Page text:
The United Nations in South Sudan says 311 child soldiers have been released from armed groups in the war-torn country.
The 311 children, including 87 girls, will now begin reintegrating into their communities, the UN mission in the country (UNMISS) said in a statement on Wednesday.
"Children should not be carrying guns and killing each other," said David Shearer, head of UNMISS.
"They should be playing, learning, having fun with friends, protected and cherished by the adults around them."
The children's release was marked at a ceremony in the city of Yambio.
Shearer said this was the first time that "so many young women" had been involved in a release like this in the war-torn country.
"They will have endured suffering, including sexual abuse. It is vital that they receive the support they need to rejoin their communities and that they are welcomed home by family and friends without any sense of stigma."
According to the UN mission's research, the South Sudan Liberation Movement had recruited 563 children, while some 137 were associated with the Sudan People's Liberation Army In-Opposition.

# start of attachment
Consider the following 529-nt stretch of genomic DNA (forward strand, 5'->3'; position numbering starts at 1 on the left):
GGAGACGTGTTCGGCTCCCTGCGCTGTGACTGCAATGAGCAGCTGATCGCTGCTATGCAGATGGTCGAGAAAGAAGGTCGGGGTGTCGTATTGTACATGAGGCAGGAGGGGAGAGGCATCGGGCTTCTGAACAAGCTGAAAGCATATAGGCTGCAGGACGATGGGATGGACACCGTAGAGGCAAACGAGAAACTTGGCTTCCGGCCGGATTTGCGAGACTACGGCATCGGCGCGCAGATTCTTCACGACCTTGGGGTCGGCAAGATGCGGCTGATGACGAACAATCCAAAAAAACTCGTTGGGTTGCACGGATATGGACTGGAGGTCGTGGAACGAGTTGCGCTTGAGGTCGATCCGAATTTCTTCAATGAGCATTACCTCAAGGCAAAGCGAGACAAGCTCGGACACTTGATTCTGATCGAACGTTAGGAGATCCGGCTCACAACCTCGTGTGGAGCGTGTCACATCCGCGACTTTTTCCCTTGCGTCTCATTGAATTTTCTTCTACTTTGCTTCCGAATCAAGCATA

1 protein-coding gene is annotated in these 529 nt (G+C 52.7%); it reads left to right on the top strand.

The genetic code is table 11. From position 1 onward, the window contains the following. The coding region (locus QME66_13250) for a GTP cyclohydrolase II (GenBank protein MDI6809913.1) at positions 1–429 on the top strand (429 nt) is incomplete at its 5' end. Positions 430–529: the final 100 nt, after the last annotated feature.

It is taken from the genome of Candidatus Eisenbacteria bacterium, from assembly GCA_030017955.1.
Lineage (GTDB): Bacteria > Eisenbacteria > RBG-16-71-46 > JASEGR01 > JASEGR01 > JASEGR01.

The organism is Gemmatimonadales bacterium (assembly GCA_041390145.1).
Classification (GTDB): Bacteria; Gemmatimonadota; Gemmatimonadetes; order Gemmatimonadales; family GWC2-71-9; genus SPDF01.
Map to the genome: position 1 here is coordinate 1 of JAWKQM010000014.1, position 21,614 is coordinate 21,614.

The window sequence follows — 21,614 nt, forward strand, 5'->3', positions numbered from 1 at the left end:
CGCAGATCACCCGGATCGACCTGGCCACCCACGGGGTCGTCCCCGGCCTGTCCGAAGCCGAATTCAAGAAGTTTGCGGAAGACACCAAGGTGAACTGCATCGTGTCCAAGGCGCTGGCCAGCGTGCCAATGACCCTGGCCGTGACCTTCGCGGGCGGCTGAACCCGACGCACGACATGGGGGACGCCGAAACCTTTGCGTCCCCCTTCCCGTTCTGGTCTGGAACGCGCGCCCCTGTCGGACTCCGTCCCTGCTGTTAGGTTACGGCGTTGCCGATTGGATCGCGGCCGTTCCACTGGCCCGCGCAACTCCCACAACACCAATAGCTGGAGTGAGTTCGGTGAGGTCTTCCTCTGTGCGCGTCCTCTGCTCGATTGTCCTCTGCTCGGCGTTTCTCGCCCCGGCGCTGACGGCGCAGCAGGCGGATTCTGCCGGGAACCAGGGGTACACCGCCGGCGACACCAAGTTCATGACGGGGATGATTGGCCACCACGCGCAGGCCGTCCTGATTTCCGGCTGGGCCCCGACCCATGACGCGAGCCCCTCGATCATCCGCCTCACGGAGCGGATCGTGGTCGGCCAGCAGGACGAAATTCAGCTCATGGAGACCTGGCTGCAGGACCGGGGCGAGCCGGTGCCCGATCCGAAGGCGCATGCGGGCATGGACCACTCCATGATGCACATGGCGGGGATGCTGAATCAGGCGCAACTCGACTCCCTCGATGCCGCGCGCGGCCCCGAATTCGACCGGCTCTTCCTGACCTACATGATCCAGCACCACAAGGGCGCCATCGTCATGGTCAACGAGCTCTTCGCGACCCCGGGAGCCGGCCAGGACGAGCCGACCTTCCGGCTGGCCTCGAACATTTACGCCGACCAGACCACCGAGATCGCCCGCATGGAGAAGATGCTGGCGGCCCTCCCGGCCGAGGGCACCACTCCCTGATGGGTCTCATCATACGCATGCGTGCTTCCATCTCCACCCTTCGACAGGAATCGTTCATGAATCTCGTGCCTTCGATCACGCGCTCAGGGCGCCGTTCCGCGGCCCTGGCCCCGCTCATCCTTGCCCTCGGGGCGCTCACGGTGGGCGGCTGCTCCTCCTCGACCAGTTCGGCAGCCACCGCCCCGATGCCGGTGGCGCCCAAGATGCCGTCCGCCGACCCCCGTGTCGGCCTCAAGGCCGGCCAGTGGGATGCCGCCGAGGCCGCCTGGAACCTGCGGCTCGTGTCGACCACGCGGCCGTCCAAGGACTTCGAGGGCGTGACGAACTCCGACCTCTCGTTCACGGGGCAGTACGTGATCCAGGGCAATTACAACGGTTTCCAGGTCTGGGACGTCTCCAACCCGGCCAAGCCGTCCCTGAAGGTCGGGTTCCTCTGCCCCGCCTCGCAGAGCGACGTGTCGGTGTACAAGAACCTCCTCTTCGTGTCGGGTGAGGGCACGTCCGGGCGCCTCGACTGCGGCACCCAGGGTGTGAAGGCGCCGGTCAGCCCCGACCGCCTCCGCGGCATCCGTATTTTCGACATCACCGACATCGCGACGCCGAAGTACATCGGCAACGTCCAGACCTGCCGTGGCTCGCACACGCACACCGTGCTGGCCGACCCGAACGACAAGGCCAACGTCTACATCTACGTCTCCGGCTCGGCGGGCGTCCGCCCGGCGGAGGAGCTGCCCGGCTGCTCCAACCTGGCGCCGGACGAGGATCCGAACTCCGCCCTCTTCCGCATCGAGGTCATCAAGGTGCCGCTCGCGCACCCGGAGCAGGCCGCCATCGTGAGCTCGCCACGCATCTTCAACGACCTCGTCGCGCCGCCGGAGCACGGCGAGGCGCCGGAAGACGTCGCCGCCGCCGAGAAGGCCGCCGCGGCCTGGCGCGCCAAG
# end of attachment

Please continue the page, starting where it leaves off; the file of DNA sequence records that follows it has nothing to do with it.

South Sudan was founded with optimistic celebrations in the capital on July 9, 2011, after it gained independence from Sudan in a referendum that passed with close to 100 percent of the vote.
But the country descended into conflict in December 2013 after President Salva Kiiraccused Riek Machar, his former deputy who he had sacked earlier that year, of plotting a coup, prompting a civil war.
According to UNICEF, the UN's children agency, both sides are using children to fight.
Multiple attempts at peace deals have failed. A peace accord was signed in August 2015, however, the deal fell apart and fighting continued.
The war has resulted in tens of thousands of people being killed and a quarter of the country's 12 million population forced from their homes.
According to the UN, six million people - half of the country's population - are in desperate need of humanitarian assistance, while more than 1.2 million are at risk of famine.